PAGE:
Inuk grandmother Beatrice Hunter’s incarceration ended today at Supreme Court of Newfoundland and Labrador (in Happy Valley-Goose Bay) after she was jailed for 10 days after refusing to stay 1km from the Muskrat Falls site. Today, the judge agreed to modify her court injunction conditions from this past fall to allow her to be at the site, however she will be arrested if she tries to block access to the site in any way.
Angela Giles's blog
Nova Scotia often appears on the surface to be less exciting than BC, but upon closer inspection our coastal home is full up on beauty, scandal, and surprises. Our provincial election on May 30th was no different. It may appear as the tame cousin of BC’s surprise GreeNDP coalition - but if you look a little closer, the election’s stranger details reveal themselves.
NS Liberal leader Stephen McNeil; PC leader Jamie Baillie; NDP leader Gary Burrill (photo: Global News)
Breaking the single-government streak
The Council of Canadians was part of a coalition of organizations who organized an all-candidates debate last night, entitled Fairness for Nova Scotians. Topics of the debate included poverty reduction and housing, health care, post-secondary education, trans and homophobia, mental health supports and incarceration, environmental racism and green jobs.
Lead organizers for the event were the NS Health Coalition and the Canadian Federation of Students - NS. The CCPA-NS was one of the partner organizations and Christine Saulnier, Director for the organization, moderated the debate.
Kent County chapter activist Ann Pohl was presented with an eagle feather at Saturday's Peace and Friendship Alliance - NS meeting this past Saturday. Dorene Bernard of Sipekne'katik chose to honour Ann for her work supporting Mi'kmaq people since she moved to the territory 13 years ago, including in the fight to oppose fracking and making a legal claim for Aboriginal title in Elsipogtog, supporting residential school memorials and supporting water walks throughout Mi'kma'ki.
Ann Pohl receives an eagle feather from Dorene Bernard at the Peace and Friendship Alliance - NS meeting this past weekend in Sipekne'katik.
The CCPA-NS launched its' annual Alternative Provincial Budget, entitled "Building Green, Inclusive, Thriving Communities" yesterday in Halifax. The launch comes a week prior to the release of the NS Liberal government's budget.
The Budget provides an alternative to the neoliberal budgets we see from our governments time and time again, including the narrative that a good budget is a balanced budget, regardless of who suffers as a result. It proves that you don't need to make cuts to health care in order to pay for roads and many other myths politicians would have us believe.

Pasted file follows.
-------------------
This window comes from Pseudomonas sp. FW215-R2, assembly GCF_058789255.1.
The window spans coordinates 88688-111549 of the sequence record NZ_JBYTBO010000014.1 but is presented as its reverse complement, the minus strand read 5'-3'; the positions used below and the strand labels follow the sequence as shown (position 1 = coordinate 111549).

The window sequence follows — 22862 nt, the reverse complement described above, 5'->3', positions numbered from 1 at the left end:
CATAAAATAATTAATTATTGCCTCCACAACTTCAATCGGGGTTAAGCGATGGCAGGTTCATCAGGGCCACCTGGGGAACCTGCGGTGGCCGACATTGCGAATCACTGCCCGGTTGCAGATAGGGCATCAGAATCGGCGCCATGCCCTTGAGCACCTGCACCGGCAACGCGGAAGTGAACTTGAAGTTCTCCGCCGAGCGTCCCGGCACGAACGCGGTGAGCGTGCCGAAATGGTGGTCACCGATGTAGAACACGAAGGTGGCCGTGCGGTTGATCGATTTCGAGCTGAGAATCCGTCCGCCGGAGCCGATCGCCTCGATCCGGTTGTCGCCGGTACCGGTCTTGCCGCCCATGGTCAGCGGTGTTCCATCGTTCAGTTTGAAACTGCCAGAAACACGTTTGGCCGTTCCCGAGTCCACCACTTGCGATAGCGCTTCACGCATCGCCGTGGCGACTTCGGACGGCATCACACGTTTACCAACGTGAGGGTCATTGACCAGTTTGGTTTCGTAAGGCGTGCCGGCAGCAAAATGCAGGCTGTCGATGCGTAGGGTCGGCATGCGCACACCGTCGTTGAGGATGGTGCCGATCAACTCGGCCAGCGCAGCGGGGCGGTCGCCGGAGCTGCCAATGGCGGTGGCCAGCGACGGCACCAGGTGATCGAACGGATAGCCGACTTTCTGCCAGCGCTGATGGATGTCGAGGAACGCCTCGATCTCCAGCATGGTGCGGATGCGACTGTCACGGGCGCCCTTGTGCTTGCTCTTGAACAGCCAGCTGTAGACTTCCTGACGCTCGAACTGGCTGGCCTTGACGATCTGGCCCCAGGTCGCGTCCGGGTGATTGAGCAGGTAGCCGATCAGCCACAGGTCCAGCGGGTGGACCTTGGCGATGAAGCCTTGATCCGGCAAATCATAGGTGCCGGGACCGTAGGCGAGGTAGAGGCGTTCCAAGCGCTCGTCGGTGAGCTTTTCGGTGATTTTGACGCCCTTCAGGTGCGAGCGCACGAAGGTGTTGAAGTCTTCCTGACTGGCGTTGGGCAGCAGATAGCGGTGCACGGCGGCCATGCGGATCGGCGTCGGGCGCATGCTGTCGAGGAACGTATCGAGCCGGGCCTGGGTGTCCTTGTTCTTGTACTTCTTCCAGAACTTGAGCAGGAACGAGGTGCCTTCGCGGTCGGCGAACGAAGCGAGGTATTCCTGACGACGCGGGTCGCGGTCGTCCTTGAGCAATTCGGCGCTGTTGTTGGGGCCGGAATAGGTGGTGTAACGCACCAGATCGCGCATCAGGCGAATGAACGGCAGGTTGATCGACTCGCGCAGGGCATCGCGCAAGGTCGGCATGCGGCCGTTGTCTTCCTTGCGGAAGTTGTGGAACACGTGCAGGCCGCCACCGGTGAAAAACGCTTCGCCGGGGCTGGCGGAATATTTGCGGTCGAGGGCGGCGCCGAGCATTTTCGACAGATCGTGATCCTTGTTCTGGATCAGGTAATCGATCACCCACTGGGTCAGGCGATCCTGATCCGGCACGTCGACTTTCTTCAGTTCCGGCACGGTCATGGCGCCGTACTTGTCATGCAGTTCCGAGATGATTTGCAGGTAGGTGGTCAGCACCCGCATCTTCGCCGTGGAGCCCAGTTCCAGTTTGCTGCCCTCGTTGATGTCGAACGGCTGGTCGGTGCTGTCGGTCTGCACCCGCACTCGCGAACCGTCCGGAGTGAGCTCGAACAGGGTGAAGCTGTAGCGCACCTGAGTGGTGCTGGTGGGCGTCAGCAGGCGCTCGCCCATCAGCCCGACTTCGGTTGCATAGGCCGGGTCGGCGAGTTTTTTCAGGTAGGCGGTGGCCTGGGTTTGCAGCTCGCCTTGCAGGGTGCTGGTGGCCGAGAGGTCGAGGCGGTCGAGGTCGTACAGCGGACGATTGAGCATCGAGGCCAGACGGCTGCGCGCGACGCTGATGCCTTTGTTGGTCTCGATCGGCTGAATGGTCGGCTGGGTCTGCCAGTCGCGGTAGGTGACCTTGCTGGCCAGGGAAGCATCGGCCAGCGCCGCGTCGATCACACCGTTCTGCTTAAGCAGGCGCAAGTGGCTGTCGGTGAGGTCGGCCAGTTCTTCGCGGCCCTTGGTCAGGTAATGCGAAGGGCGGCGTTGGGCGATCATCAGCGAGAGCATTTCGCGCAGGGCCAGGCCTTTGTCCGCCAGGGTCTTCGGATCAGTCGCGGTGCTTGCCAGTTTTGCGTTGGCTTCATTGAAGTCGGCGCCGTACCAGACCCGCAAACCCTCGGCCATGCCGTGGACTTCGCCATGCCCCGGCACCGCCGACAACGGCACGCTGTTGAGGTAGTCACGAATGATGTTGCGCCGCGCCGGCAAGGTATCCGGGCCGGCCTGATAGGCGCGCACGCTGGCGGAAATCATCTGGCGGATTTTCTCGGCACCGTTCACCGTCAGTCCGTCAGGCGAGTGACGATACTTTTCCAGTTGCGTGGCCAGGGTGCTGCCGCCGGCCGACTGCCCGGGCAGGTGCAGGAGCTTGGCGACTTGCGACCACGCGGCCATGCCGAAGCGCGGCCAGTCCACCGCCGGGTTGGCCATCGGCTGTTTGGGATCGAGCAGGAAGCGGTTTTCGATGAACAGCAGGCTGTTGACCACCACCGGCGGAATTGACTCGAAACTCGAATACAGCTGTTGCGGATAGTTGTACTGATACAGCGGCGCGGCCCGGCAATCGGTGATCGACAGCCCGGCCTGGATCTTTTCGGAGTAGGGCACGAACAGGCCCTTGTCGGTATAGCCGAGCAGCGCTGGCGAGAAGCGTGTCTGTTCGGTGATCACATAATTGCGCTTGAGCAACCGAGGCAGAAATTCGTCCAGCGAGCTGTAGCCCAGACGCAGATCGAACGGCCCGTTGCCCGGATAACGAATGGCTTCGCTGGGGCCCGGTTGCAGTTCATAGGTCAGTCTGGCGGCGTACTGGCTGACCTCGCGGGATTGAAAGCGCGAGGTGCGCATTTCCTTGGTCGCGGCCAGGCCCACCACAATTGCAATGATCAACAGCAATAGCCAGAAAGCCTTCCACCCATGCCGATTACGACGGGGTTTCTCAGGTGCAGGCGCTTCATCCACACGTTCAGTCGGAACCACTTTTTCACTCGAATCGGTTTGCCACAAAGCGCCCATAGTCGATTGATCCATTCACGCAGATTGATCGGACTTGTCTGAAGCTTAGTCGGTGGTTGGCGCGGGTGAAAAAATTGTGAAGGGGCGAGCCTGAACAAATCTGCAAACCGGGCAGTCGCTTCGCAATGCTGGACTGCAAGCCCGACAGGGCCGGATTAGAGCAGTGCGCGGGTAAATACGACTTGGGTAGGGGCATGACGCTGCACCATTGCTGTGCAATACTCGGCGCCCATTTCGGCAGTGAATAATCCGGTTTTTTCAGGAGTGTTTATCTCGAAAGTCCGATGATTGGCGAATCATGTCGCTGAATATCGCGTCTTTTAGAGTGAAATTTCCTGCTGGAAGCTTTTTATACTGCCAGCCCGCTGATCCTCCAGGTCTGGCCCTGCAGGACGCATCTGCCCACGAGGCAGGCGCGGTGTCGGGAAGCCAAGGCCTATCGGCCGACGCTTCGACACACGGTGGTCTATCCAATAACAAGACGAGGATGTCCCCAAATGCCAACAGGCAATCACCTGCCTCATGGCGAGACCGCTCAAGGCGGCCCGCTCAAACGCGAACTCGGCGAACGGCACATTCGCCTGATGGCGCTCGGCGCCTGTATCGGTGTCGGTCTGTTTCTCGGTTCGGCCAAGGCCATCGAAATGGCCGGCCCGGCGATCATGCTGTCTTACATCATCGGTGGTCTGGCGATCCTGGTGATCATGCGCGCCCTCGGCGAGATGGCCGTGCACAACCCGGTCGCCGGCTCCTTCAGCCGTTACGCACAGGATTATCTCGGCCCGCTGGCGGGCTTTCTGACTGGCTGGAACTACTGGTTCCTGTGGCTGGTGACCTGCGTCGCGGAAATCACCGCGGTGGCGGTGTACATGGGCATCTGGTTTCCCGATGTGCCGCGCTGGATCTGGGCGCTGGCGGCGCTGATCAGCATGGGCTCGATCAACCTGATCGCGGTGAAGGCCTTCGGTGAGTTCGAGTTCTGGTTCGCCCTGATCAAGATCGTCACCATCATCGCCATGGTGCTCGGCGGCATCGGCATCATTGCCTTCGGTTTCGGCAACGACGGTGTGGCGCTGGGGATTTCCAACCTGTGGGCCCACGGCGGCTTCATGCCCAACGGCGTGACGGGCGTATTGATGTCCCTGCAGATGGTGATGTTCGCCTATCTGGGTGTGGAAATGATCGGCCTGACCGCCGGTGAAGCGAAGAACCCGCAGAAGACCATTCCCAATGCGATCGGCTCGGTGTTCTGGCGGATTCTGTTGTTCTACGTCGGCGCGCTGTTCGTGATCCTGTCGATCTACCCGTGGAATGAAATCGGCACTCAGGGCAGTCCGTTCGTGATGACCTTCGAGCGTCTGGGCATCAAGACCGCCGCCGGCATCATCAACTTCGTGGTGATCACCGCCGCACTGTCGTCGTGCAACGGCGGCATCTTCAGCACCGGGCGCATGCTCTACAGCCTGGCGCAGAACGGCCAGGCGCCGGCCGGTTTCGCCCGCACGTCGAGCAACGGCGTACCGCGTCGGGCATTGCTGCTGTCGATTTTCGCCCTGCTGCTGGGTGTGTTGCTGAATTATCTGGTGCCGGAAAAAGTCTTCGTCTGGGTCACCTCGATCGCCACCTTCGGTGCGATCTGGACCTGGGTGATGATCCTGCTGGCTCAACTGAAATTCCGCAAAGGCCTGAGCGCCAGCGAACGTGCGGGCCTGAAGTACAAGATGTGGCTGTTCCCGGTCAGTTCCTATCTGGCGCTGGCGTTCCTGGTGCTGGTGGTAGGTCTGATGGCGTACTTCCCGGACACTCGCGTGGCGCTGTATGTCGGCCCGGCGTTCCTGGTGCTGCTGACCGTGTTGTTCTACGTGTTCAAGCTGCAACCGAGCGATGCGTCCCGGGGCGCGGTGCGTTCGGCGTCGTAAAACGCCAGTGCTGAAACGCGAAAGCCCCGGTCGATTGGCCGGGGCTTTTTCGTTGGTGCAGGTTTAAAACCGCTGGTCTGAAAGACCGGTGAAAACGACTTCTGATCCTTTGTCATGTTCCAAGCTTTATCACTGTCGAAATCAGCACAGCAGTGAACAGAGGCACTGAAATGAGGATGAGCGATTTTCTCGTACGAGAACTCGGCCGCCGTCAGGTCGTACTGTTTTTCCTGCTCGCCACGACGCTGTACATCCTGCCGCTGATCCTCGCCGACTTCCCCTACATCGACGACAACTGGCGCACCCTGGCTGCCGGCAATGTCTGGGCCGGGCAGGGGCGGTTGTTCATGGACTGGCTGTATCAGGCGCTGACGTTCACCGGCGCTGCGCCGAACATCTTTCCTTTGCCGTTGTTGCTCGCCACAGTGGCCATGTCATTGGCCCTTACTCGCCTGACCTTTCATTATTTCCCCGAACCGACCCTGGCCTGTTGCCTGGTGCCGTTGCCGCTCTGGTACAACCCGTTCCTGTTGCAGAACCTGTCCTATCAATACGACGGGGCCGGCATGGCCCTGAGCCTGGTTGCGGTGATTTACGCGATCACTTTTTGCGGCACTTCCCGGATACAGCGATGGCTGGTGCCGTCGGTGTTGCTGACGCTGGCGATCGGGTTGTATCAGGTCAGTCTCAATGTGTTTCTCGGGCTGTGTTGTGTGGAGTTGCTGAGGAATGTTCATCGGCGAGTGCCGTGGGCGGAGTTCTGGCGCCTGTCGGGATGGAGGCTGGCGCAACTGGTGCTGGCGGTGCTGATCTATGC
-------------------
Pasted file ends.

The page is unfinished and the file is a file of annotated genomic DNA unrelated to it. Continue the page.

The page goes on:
A founding member and long-standing secretary-treasurer of the Inverness County chapter Candy Mudge passed away earlier this month.
As the local paper, the Oran printed earlier this week, she was originally from Illinois but had spent the majority of the past 46 years in Glencoe Mills (now known as Glenville), Inverness County. "She was a political and environmental activist who fought tirelessly against the budworm spray (late 1970s) and against fracking in Inverness County (2012-2014)."
I personally had the honour of working with Candy and others from the chapter and community during the fracking fight at Lake Ainslie, and Candy was at everything to protect her area from fracking.
Around 130 people attended a session held Sunday afternoon by the Campaign to Protect Offshore Nova Scotia (CPONS) and the South Shore chapter of the Council of Canadians, called “Do Oil and Water Mix: A strategy session to protect our offshore?”.
Organizations, community leaders and people in positions of power came to mingle (there were booths set up by allied organizations like the Sierra Club, the Ecology Action Centre, etc.), to hear from an excellent panel of speakers, and to participate in a discussion about what we can contribute to this movement.
Speakers on the panel were
The South Shore chapter of the Council of Canadians, alongside the Campaign to Protect Offshore Nova Scotia (or CPONS) is planning an event for this Sunday January 29th at the Mahone Bay Centre called, "Do Oil and Water Mix? Strategies to Protect Our Offshore". The event is from 1-4pm and includes speakers and break-out group discussions.
This event is happening by chance in the wake of a Canadian Press report last week stating that Shell Canada has capped its' two exploratory wells in their Shelburne Basin Deep-water Exploration Project.
The Federal and Newfoundland and Labrador governments have until the end of day tomorrow to veto the Canada-Newfoundland and Labrador Offshore Petroleum Board (C-NLOPB)’s approval of Corridor’s exploration licence for the Old Harry site in the Gulf of St. Lawrence until 2021.
Seven chapters from the Atlantic region (South Shore, Moncton, Saint John, Fredericton, PEI, St. John’s and Kent County) joined the Council of Canadians nationally along with many others to sign on to a letter sent this morning, calling on the Federal government to finally stand up and protect the Gulf of St. Lawrence. The letter explains, in part, “On December 15th, 2016, in spite of receiving thousands of letters of concern from Canadians, the Canada-Newfoundland and Labrador Offshore Petroleum Board (C-NLOPB) announced its decision to grant a new licence to Corridor Resources in the Gulf of St. Lawrence.
As members of the St. Lawrence Coalition, we have been working to protect the Gulf of St. Lawrence against oil and gas and in particular against Corridor Resources who has held a nine-year exploration license for the area known as Old Harry. To this end, today we sent a letter to the Canada-Offshore Petroleum Board (C-NLOPB) to express our opposition with a new four-year license the C-NLOPB is considering and may be deciding as soon as tomorrow.